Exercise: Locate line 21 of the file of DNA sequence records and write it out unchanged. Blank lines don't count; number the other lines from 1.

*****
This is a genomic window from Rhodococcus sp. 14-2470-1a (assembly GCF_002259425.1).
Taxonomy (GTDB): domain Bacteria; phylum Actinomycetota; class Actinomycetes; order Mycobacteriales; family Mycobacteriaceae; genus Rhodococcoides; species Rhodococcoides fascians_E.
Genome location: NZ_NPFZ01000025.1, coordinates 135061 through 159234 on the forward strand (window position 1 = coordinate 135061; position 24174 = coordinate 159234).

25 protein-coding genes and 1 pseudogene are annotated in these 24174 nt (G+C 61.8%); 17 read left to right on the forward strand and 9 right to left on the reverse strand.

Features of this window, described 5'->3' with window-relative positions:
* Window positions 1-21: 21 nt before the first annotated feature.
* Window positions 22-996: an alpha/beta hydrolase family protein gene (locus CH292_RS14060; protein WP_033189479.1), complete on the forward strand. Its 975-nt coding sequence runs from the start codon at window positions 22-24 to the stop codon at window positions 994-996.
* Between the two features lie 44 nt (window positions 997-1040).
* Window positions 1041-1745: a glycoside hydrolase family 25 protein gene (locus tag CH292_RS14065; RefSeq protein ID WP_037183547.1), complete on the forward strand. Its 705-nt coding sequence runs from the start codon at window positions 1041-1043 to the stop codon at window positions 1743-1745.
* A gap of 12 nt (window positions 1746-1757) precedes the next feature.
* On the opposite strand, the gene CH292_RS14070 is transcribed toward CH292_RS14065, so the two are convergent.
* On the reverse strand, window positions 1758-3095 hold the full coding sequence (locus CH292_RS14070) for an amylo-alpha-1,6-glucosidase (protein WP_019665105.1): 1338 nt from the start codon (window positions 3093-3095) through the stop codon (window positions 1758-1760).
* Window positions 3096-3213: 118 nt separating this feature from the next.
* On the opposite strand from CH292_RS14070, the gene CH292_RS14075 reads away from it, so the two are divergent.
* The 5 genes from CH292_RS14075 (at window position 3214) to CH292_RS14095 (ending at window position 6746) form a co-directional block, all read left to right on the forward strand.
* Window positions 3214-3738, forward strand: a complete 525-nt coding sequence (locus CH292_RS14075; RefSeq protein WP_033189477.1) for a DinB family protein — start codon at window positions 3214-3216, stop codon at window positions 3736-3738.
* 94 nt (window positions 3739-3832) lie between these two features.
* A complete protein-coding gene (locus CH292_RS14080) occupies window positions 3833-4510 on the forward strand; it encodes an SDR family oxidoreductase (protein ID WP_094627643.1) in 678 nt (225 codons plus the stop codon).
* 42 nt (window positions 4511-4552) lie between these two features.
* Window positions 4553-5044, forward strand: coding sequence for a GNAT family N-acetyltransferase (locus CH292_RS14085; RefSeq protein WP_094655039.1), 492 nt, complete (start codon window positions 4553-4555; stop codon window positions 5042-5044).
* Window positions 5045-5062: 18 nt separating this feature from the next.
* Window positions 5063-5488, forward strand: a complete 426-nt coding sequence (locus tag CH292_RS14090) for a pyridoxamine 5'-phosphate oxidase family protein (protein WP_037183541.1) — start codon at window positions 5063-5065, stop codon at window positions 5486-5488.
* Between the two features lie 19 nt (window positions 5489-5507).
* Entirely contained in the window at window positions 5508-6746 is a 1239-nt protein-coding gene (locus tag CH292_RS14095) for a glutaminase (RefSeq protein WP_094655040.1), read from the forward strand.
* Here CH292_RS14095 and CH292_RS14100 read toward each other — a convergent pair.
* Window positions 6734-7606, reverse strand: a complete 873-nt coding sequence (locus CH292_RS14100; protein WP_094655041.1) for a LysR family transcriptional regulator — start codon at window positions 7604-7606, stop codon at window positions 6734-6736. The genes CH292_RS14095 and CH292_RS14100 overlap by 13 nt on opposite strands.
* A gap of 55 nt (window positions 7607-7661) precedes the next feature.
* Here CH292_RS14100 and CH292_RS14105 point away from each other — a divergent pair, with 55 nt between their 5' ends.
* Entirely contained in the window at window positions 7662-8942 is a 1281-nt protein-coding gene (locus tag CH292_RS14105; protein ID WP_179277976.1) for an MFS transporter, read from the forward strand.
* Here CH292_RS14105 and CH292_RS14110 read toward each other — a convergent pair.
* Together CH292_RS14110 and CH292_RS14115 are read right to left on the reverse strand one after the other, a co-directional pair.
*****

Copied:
* Window positions 5045-5062: 18 nt separating this feature from the next.